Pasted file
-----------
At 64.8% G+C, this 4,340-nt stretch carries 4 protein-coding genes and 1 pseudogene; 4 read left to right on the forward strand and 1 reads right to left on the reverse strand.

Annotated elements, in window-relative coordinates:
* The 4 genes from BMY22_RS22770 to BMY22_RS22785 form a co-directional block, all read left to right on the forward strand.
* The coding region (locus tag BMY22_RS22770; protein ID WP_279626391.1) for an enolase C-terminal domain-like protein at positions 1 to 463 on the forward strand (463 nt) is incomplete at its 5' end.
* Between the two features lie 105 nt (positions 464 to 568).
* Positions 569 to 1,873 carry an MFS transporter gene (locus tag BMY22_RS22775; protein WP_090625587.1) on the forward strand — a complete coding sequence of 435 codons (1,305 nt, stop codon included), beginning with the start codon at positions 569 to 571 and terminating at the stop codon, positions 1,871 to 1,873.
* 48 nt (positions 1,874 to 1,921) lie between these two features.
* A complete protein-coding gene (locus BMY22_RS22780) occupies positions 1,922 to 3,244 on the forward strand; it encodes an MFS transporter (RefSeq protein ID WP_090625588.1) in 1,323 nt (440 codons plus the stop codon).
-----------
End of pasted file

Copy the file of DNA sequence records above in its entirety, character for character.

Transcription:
At 64.8% G+C, this 4,340-nt stretch carries 4 protein-coding genes and 1 pseudogene; 4 read left to right on the forward strand and 1 reads right to left on the reverse strand.

Annotated elements, in window-relative coordinates:
* The 4 genes from BMY22_RS22770 to BMY22_RS22785 form a co-directional block, all read left to right on the forward strand.
* The coding region (locus tag BMY22_RS22770; protein ID WP_279626391.1) for an enolase C-terminal domain-like protein at positions 1 to 463 on the forward strand (463 nt) is incomplete at its 5' end.
* Between the two features lie 105 nt (positions 464 to 568).
* Positions 569 to 1,873 carry an MFS transporter gene (locus tag BMY22_RS22775; protein WP_090625587.1) on the forward strand — a complete coding sequence of 435 codons (1,305 nt, stop codon included), beginning with the start codon at positions 569 to 571 and terminating at the stop codon, positions 1,871 to 1,873.
* 48 nt (positions 1,874 to 1,921) lie between these two features.
* A complete protein-coding gene (locus BMY22_RS22780) occupies positions 1,922 to 3,244 on the forward strand; it encodes an MFS transporter (RefSeq protein ID WP_090625588.1) in 1,323 nt (440 codons plus the stop codon).